Category: Urban Fantasy

Shadow Kin by M.J. Scott

(Cover picture courtesy of Goodreads.)

Welcome to the Half-Light City.

Imagine a city divided. On one side, the Night World, ruled by the Blood Lords and the Beast Kind. On the other, the elusive Fae and the humans, protected by their steadfast mages. A city held together by nothing more than a treaty-and even then, just barely…

I was born of a Fae mother, but I had no place amongst her kind. They called me “soulless.” An abomination. Perhaps they’re right…I’m a wraith, a shadow who slips between worlds. I was given into the service of a Blood Lord who raised me to be his most feared assassin. Still, I’m nothing more than a slave to my master, and to the need that only he can fulfill…

Then he orders me to kill Simon DuCaine, a powerful sunmage. In the blaze of his magic, my own disappears. Instead of seeking revenge, Simon shows me mercy. He wants to free me. But that’s one thing my master and his kind will never allow.

And even if I thought I could trust Simon, stepping from the shadow into the light isn’t as simple as it sounds…

I was a little apprehensive in the beginning of Shadow Kin simply because I’m very familiar with the whole ‘assassin falls in love with his/her mark’ trope.  However, I loved M.J. Scott’s take on this old trope because of course nothing is simple in the Half-Light City.

One of the things I really liked about Shadow Kin is the world-building.  There are four factions: vampires, werewolves, humans and the Fae.  There is a sort of tense peace between the four races but there’s a lot of compromise.  The most horrific compromise is the fact that any human who goes to the Night World chasing vampires is lost to humanity and their remaining family have little recourse if their loved one goes missing or becomes blood-locked.  (Blood-locking is when a human drinks vampire blood and becomes addicted to it, eventually going mad.)  And of course since the Fae are vulnerable to iron, they also limit the total supply of iron for the entire city.  Werewolves don’t seem to do much except fight with the vampires and fight each other for dominance.  It’s obviously a lot more complicated than this but that’s the beauty of this book: the world-building is excellent and M.J. Scott is a good enough writer that she can play with the political tensions while still focusing on the interpersonal conflicts.

Of course my favourite part of the book has to be the characters.  Lily is a woman that doesn’t belong anywhere: the Fae don’t want her because she’s a wraith and she’ll never truly belong with the vampires even though she does Lucius’ dirty work.  She’s been manipulated and used for her whole life so when she tries to kill Simon, fails and then he offers to hep her escape Lucius she obviously doesn’t believe him.  I can’t really blame her because I certainly wouldn’t in her situation.  But Simon is one of those few people that is entirely sincere in his desire to help people; it’s almost a fault with him.  He and Lily make an odd couple but their romance is very sweet.  It’s not easy and even the caring Simon can act like a total jerk (particularly in the last quarter of the book) but that just makes it more realistic.

The plot is fast-paced if a little predictable.  Well, mostly predictable—there was a major surprise regarding Lily’s powers at the end of the novel.  Still, the creative world-building, well-developed characters and sweet romance more than make up for a little predictability.  In addition to that, the ending resolves the main plot while leaving so much more for Scott to explore in the rest of the series.  Shadow Kin is a good start to the Half-Light City series and I can’t wait to read more.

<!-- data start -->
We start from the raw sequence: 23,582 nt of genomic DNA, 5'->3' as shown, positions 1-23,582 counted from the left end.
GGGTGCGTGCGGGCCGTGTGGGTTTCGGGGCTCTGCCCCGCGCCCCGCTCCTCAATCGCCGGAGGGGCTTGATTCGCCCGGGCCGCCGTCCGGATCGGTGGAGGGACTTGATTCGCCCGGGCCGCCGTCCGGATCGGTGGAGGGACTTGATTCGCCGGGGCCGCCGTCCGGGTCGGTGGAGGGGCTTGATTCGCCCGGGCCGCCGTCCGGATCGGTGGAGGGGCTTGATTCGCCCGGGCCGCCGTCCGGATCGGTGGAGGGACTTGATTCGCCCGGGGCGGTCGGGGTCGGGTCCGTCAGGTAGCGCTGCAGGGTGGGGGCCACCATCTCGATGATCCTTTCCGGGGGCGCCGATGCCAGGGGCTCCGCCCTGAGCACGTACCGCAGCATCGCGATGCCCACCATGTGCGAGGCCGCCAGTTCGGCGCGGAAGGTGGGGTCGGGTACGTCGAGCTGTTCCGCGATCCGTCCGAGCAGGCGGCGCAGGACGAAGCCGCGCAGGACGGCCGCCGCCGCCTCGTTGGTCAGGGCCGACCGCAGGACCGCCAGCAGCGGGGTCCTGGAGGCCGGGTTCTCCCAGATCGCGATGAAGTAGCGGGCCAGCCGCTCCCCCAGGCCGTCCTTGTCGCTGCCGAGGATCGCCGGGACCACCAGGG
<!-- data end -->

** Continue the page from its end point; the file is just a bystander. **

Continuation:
I give this book 4/5 stars.

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Novella: Wings of Hope by Pippa DaCosta

Wings of Hope by Pippa DaCosta

(Cover picture courtesy of Goodreads.)

“I am his muse. But not for long…”

When Mammon, the Prince of Greed, ‘acquires’ a half-blood slave known as ‘Muse’ for three nights, and bespells her with tales of a world where people live like kings and queens among towers of steel and glass, the seed of hope takes root in Muse’s soul. But hope, for a half-human half-demon creature like her, is a dangerous thing. Especially when that tentative hope springs from the honeyed words of a Prince of Hell. What is Mammon’s price for freedom?

Meanwhile Da’mean, her ruthless owner, would rather see her dead, than free. She belongs to him. She is his muse. And no beast will take her from him.

The world of the elemental demons is harsh and violent. Muse’s kin are merciless, blood-hungry beasts, but little do they know, Muse has something far more dangerous coiled inside her, desperate for a taste of freedom.

Her humanity.

After reading the first book in The Veil series, I found out I could get a free copy of this prequel novella, Wings of Hope, through signing up for DaCosta’s newsletter.  Obviously I did and got this novella for free.  I devoured it in less than half an hour.

Muse here is a very different character.  She’s terrified of her master, who heaps every sort of abuse possible on her young body.  At the same time, she’s very stubborn and refuses to unleash her demon side when Da’mean provokes her to anger.  She doesn’t always win when it comes to controlling her demon side but she desperately tries.  That’s when Mammon strides in and changes everything.

Let’s get one thing straight: Mammon isn’t doing this out of the good of his heart and Muse knows this.  She’s constantly looking for an angle with him as he tells her of Earth and humanity, painting a happier picture than she could have ever imagined on her own.  Mammon is, first and foremost, a demon and when Muse gets into trouble, he’ll do some things to protect her but he’s not going to go out of his way to be the hero.  That makes for an interesting dynamic in their relationship in the beginning and you can sort of see that dynamic later in the first full length book of the series, Beyond the Veil.